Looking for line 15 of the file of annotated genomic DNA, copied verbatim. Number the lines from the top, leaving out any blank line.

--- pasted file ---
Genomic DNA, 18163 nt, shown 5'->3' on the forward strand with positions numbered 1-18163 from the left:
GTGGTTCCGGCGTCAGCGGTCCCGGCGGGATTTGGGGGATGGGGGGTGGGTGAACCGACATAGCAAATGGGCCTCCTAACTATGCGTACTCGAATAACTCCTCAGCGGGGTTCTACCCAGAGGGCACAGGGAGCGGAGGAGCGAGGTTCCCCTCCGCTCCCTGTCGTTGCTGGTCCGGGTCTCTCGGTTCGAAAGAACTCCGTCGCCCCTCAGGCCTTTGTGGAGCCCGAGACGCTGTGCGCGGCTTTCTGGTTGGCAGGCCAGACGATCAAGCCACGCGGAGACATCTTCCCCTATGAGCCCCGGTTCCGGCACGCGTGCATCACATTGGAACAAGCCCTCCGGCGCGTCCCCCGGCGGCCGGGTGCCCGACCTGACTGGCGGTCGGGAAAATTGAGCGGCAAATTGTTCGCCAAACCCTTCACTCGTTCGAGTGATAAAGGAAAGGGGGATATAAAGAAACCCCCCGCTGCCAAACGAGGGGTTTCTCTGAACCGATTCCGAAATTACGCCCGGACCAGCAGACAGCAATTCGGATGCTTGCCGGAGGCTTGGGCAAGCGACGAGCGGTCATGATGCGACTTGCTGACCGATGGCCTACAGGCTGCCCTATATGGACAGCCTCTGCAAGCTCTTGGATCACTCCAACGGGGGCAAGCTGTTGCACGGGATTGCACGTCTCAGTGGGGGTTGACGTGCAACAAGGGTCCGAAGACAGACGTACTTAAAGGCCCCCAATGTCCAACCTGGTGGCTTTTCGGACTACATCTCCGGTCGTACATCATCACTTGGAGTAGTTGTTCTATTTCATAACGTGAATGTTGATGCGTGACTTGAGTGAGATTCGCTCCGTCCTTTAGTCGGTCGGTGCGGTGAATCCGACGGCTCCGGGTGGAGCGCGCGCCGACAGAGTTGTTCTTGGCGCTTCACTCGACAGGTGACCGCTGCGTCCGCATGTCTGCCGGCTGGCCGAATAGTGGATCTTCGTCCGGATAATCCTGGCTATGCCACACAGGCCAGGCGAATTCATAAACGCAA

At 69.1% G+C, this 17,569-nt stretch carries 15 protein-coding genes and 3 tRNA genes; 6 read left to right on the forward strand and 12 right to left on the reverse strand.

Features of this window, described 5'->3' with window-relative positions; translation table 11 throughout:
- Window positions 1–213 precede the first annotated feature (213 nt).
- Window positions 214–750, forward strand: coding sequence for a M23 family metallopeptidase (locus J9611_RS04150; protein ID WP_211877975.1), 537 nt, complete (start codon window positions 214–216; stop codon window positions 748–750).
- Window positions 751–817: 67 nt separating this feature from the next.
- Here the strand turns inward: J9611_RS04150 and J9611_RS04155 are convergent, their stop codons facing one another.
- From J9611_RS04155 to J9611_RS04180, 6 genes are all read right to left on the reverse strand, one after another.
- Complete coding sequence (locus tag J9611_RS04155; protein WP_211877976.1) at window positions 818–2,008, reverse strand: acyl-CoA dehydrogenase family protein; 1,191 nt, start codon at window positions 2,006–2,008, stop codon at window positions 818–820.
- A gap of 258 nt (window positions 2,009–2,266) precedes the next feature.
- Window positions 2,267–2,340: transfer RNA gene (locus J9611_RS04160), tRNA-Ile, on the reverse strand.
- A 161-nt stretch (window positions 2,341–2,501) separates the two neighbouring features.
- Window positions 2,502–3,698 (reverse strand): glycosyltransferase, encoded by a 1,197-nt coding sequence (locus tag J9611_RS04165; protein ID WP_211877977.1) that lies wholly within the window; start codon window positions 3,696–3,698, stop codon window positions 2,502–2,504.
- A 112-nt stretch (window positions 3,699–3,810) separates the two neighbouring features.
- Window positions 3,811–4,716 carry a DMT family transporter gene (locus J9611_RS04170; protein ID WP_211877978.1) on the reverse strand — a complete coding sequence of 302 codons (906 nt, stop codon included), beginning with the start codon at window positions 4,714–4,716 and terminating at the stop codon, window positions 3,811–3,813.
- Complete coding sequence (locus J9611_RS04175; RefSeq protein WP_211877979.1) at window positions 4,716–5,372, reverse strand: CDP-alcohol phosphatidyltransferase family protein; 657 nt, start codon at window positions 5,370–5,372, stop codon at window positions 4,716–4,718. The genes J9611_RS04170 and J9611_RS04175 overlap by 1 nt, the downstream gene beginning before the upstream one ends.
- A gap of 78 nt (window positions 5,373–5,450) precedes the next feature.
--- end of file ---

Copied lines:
- A 112-nt stretch (window positions 3,699–3,810) separates the two neighbouring features.